1. India’s burgeoning entrepreneurial spirit combined with a systematic push for the development of a start-up ecosystem has led to a plethora of innovations in health care. 
  2. It is estimated that there are more than 4,000 health-care technology start-ups in India. 
  3. Today, start-ups are working to bring innovative technologies and business models that leapfrog infrastructure, human resources, cost-effectiveness and efficiency challenges in Tier-2 and -3 cities. 
  • EXAMPLES:
  1. Artificial Intelligence platforms that aid in rapid radiology diagnoses in low resource settings; tele-ICU platforms to bridge the gap in high-skilled critical care personnel, centralised drone delivery of blood; medicines and vaccines to reach remote locations cost-effectively and reliably are all no longer just theoretical ideas. 
  2. They are real solutions that are ready to be tested on the ground and potentially implemented. 
  3. It is high time for transformative solutions to make their way into our hospitals, especially in Tier-2 and -3 cities, to turbocharge the way health care is delivered at scale.
  • ADDRESSING THE CONSTRAINTS:
  1. This mainstreaming of health-care innovations, is lined with challenges at every step. The friction in their path to market often stems from multiple reasons.
  2. One challenge is non-uniform regulatory and validation standards. Regulatory requirements, specifically for biomedical start-ups, are still evolving in India. 
  3. As a result, hospitals often rely on foreign regulatory certifications such as FDA and CE, especially for riskier devices and instruments. 
  4. In addition, it is difficult for a start-up to understand the minimum necessary validation requirements in order to qualify for procurement by hospitals. 
  5. Lack of standards in this area leads to a huge variation in validation requirements at States and hospitals, forcing the start-up into a spiral of piloting studies. 
  6. The government is now pushing ahead to overhaul Indian med-tech regulatory standards and product standards which will help bridge this trust-deficit.
  7. Another problem in promoting start-ups is the operational liquidity crunch due to a long gestation period. 
  8. Health-care start-ups spend long periods of time in the early development of their product, especially where potential clinical risks are concerned. 
  • E.g's:
  1. The process of testing the idea and working prototype; 
  2. receiving certifications, performing clinical and commercial validations;
  3. and raising funds, in a low-trust and unstructured environment makes the gestational period unusually long thereby limiting the operational liquidity of the start-up.
  4. Another hurdle is the lack of incentives and adequate frameworks to grade and adopt innovations. 
  5. Health-care providers and clinicians, given limited bandwidth, often lack the incentives, operational capacity, and frameworks necessary to consider and adopt innovations. 
  6. This leads to limited traction for start-ups promoting innovative solutions.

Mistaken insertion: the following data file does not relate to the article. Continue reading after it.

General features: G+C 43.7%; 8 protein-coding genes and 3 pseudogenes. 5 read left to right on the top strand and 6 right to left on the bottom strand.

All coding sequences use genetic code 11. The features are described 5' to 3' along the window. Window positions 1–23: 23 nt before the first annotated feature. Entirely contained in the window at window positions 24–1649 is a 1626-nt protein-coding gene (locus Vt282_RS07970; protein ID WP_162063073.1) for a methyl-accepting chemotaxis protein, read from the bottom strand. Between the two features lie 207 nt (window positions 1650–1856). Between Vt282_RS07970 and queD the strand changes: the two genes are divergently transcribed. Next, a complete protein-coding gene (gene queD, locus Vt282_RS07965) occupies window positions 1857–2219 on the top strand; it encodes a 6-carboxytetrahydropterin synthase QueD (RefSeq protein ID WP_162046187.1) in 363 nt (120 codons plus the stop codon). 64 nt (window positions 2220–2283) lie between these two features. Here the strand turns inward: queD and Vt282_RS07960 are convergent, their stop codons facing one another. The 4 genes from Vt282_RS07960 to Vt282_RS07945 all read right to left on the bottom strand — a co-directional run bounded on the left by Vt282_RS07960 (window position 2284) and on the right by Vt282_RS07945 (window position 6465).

7. Start-ups also face procurement challenges in both public and private procurement. 
  8. They lack the financial capacity to deal with lengthy tenders and the roundabout process of price discovery. 
  9. Private procurement is complicated by the presence of a fragmented customer base and limited systematic channels for distribution.
  • SUGGESTIONS:
  1. To accelerate this process of mainstreaming innovations within the hospital system in India, we need to focus on identifying promising market-ready health-care innovations that are ready to be tested and deployed at scale. 
  2. There is a need to facilitate standardised operational validation studies that are required for market adoption, to help ease out the start-up procurement .
  3. This, in effect, will serve the entire ecosystem of health-care innovators by opening up health-care markets for all. 
  4. A strong theme in mature health-care systems in other parts of the world is a vibrant and seamless interface between hospitals and health-care start-ups. 
  5. Through Ayushman Bharat, India has the unique opportunity to develop a robust ecosystem; where hospitals actively engage with health-care start-ups by providing access to testbeds, communicating their needs effectively and adopting promising innovations. 
  6. Start-ups can be effective collaborators for the most pressing health-care delivery challenges faced by hospitals, as opposed to being mere suppliers of technology or services.
  • CONCLUSION:
  1. We believe that the launch and expansion of Ayushman Bharat-PM-JAY is a watershed moment for the Indian health-care service delivery ecosystem. 
  2. The government has taken a big step by rolling out world’s largest and most ambitious publicly funded health-care assurance programme. 
  3. We are now calling out to private sector health-care providers, health innovators, industry and start-ups to become equal partners in this movement. 
  4. The dream of an accessible, affordable and high-quality health-care system for all, will be achieved when we work in alignment to complement each other and jointly undertake the mission of creating an Ayushman Bharat.